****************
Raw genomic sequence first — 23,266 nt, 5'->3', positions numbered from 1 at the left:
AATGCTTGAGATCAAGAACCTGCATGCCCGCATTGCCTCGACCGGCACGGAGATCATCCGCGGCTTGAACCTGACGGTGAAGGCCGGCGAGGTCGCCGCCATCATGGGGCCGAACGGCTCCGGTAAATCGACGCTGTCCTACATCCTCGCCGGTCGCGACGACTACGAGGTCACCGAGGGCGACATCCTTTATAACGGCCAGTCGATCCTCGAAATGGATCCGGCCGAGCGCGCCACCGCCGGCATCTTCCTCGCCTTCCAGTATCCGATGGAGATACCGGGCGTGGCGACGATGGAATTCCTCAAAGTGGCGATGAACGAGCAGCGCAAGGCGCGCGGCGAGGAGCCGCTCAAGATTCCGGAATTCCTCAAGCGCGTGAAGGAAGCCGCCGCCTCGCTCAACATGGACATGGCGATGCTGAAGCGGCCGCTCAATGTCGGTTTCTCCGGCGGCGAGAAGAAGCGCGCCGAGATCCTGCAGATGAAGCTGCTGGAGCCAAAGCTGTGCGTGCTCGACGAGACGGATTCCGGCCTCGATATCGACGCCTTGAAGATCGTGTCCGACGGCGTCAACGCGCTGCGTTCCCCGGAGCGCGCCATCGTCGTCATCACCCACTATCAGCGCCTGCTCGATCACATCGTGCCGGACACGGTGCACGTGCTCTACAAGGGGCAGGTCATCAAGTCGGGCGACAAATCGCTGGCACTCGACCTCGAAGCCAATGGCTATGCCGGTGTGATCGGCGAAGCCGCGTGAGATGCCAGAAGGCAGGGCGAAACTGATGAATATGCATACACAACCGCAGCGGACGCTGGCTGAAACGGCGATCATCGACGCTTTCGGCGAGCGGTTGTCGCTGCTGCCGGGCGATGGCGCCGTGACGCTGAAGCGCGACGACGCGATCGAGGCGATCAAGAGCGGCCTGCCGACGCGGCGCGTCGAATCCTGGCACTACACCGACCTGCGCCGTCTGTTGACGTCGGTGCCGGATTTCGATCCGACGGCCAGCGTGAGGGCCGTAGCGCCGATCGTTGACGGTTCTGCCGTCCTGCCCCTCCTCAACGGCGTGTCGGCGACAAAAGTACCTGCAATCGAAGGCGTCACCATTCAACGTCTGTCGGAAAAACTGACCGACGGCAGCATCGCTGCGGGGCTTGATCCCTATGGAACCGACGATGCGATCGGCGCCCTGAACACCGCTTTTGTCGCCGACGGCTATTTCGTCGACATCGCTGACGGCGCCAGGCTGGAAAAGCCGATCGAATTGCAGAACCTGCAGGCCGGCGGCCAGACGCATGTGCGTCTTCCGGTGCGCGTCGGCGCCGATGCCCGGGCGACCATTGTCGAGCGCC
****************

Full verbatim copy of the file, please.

Raw genomic sequence first — 23,266 nt, 5'->3', positions numbered from 1 at the left:
AATGCTTGAGATCAAGAACCTGCATGCCCGCATTGCCTCGACCGGCACGGAGATCATCCGCGGCTTGAACCTGACGGTGAAGGCCGGCGAGGTCGCCGCCATCATGGGGCCGAACGGCTCCGGTAAATCGACGCTGTCCTACATCCTCGCCGGTCGCGACGACTACGAGGTCACCGAGGGCGACATCCTTTATAACGGCCAGTCGATCCTCGAAATGGATCCGGCCGAGCGCGCCACCGCCGGCATCTTCCTCGCCTTCCAGTATCCGATGGAGATACCGGGCGTGGCGACGATGGAATTCCTCAAAGTGGCGATGAACGAGCAGCGCAAGGCGCGCGGCGAGGAGCCGCTCAAGATTCCGGAATTCCTCAAGCGCGTGAAGGAAGCCGCCGCCTCGCTCAACATGGACATGGCGATGCTGAAGCGGCCGCTCAATGTCGGTTTCTCCGGCGGCGAGAAGAAGCGCGCCGAGATCCTGCAGATGAAGCTGCTGGAGCCAAAGCTGTGCGTGCTCGACGAGACGGATTCCGGCCTCGATATCGACGCCTTGAAGATCGTGTCCGACGGCGTCAACGCGCTGCGTTCCCCGGAGCGCGCCATCGTCGTCATCACCCACTATCAGCGCCTGCTCGATCACATCGTGCCGGACACGGTGCACGTGCTCTACAAGGGGCAGGTCATCAAGTCGGGCGACAAATCGCTGGCACTCGACCTCGAAGCCAATGGCTATGCCGGTGTGATCGGCGAAGCCGCGTGAGATGCCAGAAGGCAGGGCGAAACTGATGAATATGCATACACAACCGCAGCGGACGCTGGCTGAAACGGCGATCATCGACGCTTTCGGCGAGCGGTTGTCGCTGCTGCCGGGCGATGGCGCCGTGACGCTGAAGCGCGACGACGCGATCGAGGCGATCAAGAGCGGCCTGCCGACGCGGCGCGTCGAATCCTGGCACTACACCGACCTGCGCCGTCTGTTGACGTCGGTGCCGGATTTCGATCCGACGGCCAGCGTGAGGGCCGTAGCGCCGATCGTTGACGGTTCTGCCGTCCTGCCCCTCCTCAACGGCGTGTCGGCGACAAAAGTACCTGCAATCGAAGGCGTCACCATTCAACGTCTGTCGGAAAAACTGACCGACGGCAGCATCGCTGCGGGGCTTGATCCCTATGGAACCGACGATGCGATCGGCGCCCTGAACACCGCTTTTGTCGCCGACGGCTATTTCGTCGACATCGCTGACGGCGCCAGGCTGGAAAAGCCGATCGAATTGCAGAACCTGCAGGCCGGCGGCCAGACGCATGTGCGTCTTCCGGTGCGCGTCGGCGCCGATGCCCGGGCGACCATTGTCGAGCGCC